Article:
On the basis of all of this, we have to conclude that the Apostle Peter was chosen by Jesus to be the head of the Church, and that his successors reign in his place. It is clear that this is the Lord's will, for He says that "there shall be one flock and one shepherd" (John 10:16). The papacy is, then, a necessary institution for preserving the unity of all Christian believers. As Pope Boniface VIII writes in the bull Unam Sanctam from 1302: "Therefore, of the one and only Church there is one body and one head, not two heads like a monster." [9]

3. Theology from Above and from Below (17 October 2015)


"I have not in this work undertaken to refute all the vain opinions of the philosophers, but only such as pertain to theology, which Greek word we understand to mean an account or explanation of the divine nature."

— St. Augustine of Hippo. The City of God (426).


During my conversations with certain people educated in theology, it has come to my attention that there exists a distinction between so-called "theology from above" and "theology from below", a distinction I had never heard of before. It is supposed to have something to do with whether one starts with God or with man when conducting one's theological investigations. Since I thought this sounded a bit strange, I decided to get some more clarity on the matter.

In my search, I found, among other things, an article comparing the methodology of the nineteenth-century Presbyterian theologian Charles Hodge with the twentieth-century Baptist theologian Stanley Grenz. Their differences help to shed light on the theological divide. Hodge begins by defining theology as follows:
The science of the facts of Divine revelation so far as those facts concern the nature of God and our relation to Him, as His creatures, as sinners, and as the subjects of redemption. [10]
According to this view, theology must therefore be a study of divine revelation – that is, the teachings of Scripture, with particular reference to God and His relationship with us humans. This is what is called "theology from above", since it starts with what God has revealed from above. In contrast, Grenz describes the task of theology as follows:
The intellectual reflection on the faith we share as the believing community within a specific cultural context. [...] Theology systematizes, explores and orders the community symbols and concepts into a unified whole. [11]
According to this view, theology is not a study of God's self-revelation to a community of human beings, but that community's own reflection upon itself and its beliefs. This is called "theology from below", since the starting point is not what God has revealed from above, but rather how a particular faith community experiences itself.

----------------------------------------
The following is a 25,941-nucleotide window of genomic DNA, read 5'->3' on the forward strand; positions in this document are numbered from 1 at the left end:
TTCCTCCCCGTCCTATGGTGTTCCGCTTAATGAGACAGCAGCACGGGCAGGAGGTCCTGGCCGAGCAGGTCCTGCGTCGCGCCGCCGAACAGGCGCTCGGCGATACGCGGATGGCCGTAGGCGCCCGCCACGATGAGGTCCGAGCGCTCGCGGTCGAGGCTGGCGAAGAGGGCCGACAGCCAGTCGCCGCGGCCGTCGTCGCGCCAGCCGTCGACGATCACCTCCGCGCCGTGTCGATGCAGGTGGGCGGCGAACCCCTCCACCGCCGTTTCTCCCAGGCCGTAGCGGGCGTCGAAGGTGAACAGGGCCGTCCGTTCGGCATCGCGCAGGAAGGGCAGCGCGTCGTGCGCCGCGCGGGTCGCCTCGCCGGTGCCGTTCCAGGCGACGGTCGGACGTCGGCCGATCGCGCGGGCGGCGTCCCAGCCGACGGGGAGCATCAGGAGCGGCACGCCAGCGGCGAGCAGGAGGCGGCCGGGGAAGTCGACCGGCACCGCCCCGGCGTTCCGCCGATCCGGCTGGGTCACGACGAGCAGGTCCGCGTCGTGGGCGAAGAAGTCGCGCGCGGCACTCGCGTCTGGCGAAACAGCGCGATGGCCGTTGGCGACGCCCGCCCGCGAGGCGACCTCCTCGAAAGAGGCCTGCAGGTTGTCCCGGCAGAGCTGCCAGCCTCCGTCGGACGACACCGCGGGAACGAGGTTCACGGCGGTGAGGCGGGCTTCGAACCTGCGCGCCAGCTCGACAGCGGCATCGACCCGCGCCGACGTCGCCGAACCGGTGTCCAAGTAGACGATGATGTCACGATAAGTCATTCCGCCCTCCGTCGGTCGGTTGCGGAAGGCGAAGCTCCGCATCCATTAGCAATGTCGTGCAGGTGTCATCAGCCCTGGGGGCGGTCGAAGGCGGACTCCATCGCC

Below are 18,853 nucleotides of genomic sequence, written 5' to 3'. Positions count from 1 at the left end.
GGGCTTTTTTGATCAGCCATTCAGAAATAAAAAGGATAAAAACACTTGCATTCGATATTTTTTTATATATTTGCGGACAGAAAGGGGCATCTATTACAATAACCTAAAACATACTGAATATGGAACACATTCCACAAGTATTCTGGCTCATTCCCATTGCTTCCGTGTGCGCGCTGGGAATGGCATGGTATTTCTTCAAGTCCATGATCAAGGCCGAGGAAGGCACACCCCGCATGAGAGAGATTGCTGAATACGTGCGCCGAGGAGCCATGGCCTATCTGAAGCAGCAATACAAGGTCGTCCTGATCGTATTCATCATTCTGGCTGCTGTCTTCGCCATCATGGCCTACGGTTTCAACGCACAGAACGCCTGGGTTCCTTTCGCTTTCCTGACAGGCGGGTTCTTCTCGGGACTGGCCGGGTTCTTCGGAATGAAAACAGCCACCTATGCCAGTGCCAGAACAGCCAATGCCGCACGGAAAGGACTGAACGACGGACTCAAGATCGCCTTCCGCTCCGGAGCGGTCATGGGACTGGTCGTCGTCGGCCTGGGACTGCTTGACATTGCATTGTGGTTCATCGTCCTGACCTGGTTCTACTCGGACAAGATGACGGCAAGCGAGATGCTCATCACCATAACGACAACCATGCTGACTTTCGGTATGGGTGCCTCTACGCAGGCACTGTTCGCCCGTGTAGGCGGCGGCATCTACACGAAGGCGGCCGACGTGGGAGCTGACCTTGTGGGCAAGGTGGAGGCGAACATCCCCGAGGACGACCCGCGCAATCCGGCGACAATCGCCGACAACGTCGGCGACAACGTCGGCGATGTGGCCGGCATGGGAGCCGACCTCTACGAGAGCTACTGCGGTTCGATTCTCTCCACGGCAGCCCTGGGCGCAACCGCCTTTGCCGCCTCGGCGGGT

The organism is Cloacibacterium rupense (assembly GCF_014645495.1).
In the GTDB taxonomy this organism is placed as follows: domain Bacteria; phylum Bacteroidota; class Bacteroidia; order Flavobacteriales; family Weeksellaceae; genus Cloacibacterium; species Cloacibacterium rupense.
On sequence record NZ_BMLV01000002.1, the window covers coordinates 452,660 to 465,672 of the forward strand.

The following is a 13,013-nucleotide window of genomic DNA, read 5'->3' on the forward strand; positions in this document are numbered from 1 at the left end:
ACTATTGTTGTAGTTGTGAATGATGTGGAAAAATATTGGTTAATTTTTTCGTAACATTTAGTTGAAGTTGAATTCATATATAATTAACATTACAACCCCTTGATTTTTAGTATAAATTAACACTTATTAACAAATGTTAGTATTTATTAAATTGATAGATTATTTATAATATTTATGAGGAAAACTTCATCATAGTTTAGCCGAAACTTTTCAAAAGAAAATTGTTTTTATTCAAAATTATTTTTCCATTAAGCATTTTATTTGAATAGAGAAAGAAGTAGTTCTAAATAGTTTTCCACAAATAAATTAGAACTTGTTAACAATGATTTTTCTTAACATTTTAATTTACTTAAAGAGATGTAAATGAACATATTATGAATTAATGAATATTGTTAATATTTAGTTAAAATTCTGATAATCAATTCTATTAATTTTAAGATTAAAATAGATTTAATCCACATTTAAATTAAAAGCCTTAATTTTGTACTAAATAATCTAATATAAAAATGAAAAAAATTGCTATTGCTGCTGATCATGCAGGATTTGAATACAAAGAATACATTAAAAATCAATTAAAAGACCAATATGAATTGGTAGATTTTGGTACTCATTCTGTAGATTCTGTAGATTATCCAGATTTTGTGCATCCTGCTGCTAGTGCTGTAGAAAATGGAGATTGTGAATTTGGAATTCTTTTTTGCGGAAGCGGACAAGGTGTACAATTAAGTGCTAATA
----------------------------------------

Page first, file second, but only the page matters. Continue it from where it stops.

With the distinction between two different theological methodologies laid out clearly for us, I am able to give my own views on the matter. It seems obvious to me that what is today called "theology from above" is the most correct starting point. It is also the most traditional, and in line with the definition of theology that we – I mean Catholics – have inherited from St. Thomas Aquinas. In the Summa Theologiae, we read that
sacred doctrine is a science because it proceeds from principles established by the light of a higher science, namely, the science of God and the blessed. Hence, just as the musician accepts on authority the principles taught him by the mathematician, so sacred science is established on principles revealed by God. [12]
What is called "theology from below", and defined by Grenz as the self-reflection of a faith community, seems to me not to be theology at all. It is not God who is the object of this science, but the religious believers. As such, I do not see any significant difference between "theology" thus defined and sociology (the study of human society).

Such confusion can be detrimental, since one is in danger of reducing the faith to what Pope John Paul II called "a sociological Christianity, without clear dogma or objective morality". [13] If the basic principles of theology simply are what human society at any time believes (or feels) to be right, this would undermine the importance of the eternal truths that God has revealed to us.

4. The Spirit of Vatican II (19 November 2015)


"The 'Spirit of Vatican II,' summoned from no one knows where, marched forth in triumph and leveled centuries of Catholic tradition in the name of embracing the future, when all along, in the midst of the council fathers, something was happening that would empty thousands of Catholic schools and hospitals and convents and seminaries."

— Anthony Esolen. The Politically Incorrect Guide to Western Civilization (2008).


On 8 December of this year, it will be exactly 50 years since the Second Vatican Council closed its fourth and final session. This was the twenty-first ecumenical council in the history of the Catholic Church, where bishops from around the world were gathered in Rome, between 1962 and 1965, to discuss the Church's doctrines and practices in light of changes in modern society.

"In the latter half of the twentieth century, the Catholic Church underwent a tremendous development. A veritable breaking-up!" [14] This is how certain events surrounding said council were described by John Willem Gran, former Bishop of Oslo. All of this would prove to be the source of much confusion and conflict; today, many radical proposals for changes in the Church are still justified by referring to something so vague as the "spirit" of Vatican II.